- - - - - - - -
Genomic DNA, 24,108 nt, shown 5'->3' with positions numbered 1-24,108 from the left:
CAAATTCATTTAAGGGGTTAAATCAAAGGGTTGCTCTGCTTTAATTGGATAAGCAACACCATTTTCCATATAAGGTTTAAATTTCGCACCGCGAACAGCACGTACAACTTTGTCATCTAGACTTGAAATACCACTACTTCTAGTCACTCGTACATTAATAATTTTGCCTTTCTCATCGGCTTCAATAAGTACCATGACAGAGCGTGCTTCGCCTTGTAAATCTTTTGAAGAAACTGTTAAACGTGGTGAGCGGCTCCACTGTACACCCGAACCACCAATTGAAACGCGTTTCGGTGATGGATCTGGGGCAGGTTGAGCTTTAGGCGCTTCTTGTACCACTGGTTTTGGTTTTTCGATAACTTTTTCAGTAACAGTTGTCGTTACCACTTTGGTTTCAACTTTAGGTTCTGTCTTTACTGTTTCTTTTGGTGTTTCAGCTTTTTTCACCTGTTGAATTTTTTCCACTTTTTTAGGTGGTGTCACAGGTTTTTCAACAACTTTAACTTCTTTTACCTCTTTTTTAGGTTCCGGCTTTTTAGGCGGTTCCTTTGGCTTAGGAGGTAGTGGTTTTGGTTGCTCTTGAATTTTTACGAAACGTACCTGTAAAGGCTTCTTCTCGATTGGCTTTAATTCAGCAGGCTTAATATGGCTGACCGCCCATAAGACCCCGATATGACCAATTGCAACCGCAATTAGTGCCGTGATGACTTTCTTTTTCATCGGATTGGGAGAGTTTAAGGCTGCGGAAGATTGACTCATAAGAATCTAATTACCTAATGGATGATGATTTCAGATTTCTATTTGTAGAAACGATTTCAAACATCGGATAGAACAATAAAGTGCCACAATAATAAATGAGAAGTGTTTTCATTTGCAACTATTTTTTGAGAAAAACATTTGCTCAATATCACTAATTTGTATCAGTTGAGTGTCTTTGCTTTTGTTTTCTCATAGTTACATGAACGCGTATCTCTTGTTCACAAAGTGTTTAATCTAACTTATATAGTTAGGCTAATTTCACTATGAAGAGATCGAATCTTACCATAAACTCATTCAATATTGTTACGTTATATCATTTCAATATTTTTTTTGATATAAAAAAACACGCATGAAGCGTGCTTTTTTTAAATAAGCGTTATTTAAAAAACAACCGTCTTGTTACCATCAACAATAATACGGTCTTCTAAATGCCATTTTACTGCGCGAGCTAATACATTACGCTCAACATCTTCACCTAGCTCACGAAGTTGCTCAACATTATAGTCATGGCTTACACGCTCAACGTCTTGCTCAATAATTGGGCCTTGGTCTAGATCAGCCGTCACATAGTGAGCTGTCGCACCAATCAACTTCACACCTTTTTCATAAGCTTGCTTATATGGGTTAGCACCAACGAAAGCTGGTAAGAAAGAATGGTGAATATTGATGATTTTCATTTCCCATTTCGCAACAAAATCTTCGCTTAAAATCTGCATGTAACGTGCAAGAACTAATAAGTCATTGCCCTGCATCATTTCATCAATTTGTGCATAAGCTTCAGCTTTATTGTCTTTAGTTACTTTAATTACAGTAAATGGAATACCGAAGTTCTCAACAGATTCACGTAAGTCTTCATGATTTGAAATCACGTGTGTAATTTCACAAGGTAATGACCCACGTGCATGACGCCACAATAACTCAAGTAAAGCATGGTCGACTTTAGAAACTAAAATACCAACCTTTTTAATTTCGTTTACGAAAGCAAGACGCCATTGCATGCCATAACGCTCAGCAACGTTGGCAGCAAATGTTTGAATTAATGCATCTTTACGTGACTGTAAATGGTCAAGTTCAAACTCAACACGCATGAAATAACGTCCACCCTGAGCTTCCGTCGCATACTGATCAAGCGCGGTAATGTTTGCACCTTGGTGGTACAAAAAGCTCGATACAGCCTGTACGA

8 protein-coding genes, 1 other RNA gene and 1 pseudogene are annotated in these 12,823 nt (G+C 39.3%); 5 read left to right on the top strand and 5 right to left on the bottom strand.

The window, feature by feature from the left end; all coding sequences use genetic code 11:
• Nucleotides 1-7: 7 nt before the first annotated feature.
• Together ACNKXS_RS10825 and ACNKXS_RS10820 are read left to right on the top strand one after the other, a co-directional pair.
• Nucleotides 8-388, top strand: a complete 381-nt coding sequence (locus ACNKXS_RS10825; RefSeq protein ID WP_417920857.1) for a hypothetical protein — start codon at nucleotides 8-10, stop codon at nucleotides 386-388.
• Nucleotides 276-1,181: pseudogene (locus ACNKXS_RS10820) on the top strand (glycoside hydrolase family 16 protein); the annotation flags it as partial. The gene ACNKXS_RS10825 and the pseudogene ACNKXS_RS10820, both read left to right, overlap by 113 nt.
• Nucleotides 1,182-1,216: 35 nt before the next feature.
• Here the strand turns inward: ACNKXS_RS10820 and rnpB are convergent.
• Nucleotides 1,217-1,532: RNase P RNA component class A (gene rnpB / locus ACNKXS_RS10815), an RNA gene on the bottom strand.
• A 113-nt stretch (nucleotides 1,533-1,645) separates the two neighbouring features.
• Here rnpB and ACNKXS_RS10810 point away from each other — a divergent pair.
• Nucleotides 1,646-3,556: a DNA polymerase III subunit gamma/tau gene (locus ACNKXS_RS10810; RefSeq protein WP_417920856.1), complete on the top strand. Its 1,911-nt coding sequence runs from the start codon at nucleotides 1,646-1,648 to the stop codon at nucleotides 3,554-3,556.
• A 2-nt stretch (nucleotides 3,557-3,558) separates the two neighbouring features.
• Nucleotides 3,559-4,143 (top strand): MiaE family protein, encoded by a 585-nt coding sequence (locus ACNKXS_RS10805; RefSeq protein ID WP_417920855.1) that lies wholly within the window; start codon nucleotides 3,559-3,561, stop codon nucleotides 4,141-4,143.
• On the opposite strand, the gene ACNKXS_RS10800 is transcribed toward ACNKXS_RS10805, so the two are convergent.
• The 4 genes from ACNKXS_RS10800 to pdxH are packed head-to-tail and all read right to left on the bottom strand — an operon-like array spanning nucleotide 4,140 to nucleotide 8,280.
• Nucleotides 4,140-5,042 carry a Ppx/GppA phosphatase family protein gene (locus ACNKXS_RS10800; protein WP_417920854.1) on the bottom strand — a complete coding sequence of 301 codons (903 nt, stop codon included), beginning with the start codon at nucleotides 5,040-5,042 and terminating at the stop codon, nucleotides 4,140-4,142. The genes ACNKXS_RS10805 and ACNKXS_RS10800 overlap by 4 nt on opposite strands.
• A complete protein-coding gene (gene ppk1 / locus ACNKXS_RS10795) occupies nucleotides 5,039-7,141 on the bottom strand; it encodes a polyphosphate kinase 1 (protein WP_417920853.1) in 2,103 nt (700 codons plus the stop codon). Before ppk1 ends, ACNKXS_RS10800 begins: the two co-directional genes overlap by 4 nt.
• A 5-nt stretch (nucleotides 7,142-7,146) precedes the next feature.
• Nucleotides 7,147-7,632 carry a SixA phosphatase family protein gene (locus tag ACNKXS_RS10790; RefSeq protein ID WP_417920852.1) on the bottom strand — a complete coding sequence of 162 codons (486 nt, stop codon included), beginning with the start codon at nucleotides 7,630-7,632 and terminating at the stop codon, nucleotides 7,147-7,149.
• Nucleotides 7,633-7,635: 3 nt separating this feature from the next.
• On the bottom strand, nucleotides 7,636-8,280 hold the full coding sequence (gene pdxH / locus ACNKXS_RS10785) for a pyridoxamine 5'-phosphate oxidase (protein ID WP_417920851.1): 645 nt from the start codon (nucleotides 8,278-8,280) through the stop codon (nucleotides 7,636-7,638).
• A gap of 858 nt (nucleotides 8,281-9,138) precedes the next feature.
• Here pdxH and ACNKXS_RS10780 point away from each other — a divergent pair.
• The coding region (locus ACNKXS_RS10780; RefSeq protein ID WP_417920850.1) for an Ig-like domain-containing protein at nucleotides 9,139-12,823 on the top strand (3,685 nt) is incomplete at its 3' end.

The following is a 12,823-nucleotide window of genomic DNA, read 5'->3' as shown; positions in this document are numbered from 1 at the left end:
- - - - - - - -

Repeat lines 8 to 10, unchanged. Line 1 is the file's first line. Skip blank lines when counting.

• Nucleotides 276-1,181: pseudogene (locus ACNKXS_RS10820) on the top strand (glycoside hydrolase family 16 protein); the annotation flags it as partial. The gene ACNKXS_RS10825 and the pseudogene ACNKXS_RS10820, both read left to right, overlap by 113 nt.
• Nucleotides 1,182-1,216: 35 nt before the next feature.
• Here the strand turns inward: ACNKXS_RS10820 and rnpB are convergent.